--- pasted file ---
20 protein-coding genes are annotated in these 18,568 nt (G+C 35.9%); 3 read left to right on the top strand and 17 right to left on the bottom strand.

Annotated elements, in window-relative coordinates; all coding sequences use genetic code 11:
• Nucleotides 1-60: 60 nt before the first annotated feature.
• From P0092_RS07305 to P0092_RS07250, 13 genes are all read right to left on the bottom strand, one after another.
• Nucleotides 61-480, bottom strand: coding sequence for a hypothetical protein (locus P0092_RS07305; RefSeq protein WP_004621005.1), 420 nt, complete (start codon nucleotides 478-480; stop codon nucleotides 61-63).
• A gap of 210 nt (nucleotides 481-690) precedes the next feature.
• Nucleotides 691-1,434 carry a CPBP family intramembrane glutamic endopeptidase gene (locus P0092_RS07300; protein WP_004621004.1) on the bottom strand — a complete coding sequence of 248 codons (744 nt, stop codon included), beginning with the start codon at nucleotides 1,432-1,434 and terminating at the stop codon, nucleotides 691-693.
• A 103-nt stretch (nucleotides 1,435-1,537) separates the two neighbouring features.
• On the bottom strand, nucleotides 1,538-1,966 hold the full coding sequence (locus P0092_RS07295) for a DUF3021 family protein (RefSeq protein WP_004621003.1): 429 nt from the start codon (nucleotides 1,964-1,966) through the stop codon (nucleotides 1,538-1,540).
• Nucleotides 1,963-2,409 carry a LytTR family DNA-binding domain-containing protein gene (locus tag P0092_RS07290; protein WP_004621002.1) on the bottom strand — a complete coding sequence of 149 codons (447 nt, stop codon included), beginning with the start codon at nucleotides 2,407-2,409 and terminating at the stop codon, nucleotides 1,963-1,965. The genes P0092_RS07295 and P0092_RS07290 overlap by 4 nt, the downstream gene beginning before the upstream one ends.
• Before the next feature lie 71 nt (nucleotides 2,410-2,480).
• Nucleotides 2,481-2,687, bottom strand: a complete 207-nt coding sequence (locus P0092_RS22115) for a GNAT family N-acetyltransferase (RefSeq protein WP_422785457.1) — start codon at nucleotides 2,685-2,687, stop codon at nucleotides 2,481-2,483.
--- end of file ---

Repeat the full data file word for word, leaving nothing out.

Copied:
20 protein-coding genes are annotated in these 18,568 nt (G+C 35.9%); 3 read left to right on the top strand and 17 right to left on the bottom strand.

Annotated elements, in window-relative coordinates; all coding sequences use genetic code 11:
• Nucleotides 1-60: 60 nt before the first annotated feature.
• From P0092_RS07305 to P0092_RS07250, 13 genes are all read right to left on the bottom strand, one after another.
• Nucleotides 61-480, bottom strand: coding sequence for a hypothetical protein (locus P0092_RS07305; RefSeq protein WP_004621005.1), 420 nt, complete (start codon nucleotides 478-480; stop codon nucleotides 61-63).
• A gap of 210 nt (nucleotides 481-690) precedes the next feature.
• Nucleotides 691-1,434 carry a CPBP family intramembrane glutamic endopeptidase gene (locus P0092_RS07300; protein WP_004621004.1) on the bottom strand — a complete coding sequence of 248 codons (744 nt, stop codon included), beginning with the start codon at nucleotides 1,432-1,434 and terminating at the stop codon, nucleotides 691-693.
• A 103-nt stretch (nucleotides 1,435-1,537) separates the two neighbouring features.
• On the bottom strand, nucleotides 1,538-1,966 hold the full coding sequence (locus P0092_RS07295) for a DUF3021 family protein (RefSeq protein WP_004621003.1): 429 nt from the start codon (nucleotides 1,964-1,966) through the stop codon (nucleotides 1,538-1,540).
• Nucleotides 1,963-2,409 carry a LytTR family DNA-binding domain-containing protein gene (locus tag P0092_RS07290; protein WP_004621002.1) on the bottom strand — a complete coding sequence of 149 codons (447 nt, stop codon included), beginning with the start codon at nucleotides 2,407-2,409 and terminating at the stop codon, nucleotides 1,963-1,965. The genes P0092_RS07295 and P0092_RS07290 overlap by 4 nt, the downstream gene beginning before the upstream one ends.
• Before the next feature lie 71 nt (nucleotides 2,410-2,480).
• Nucleotides 2,481-2,687, bottom strand: a complete 207-nt coding sequence (locus P0092_RS22115) for a GNAT family N-acetyltransferase (RefSeq protein WP_422785457.1) — start codon at nucleotides 2,685-2,687, stop codon at nucleotides 2,481-2,483.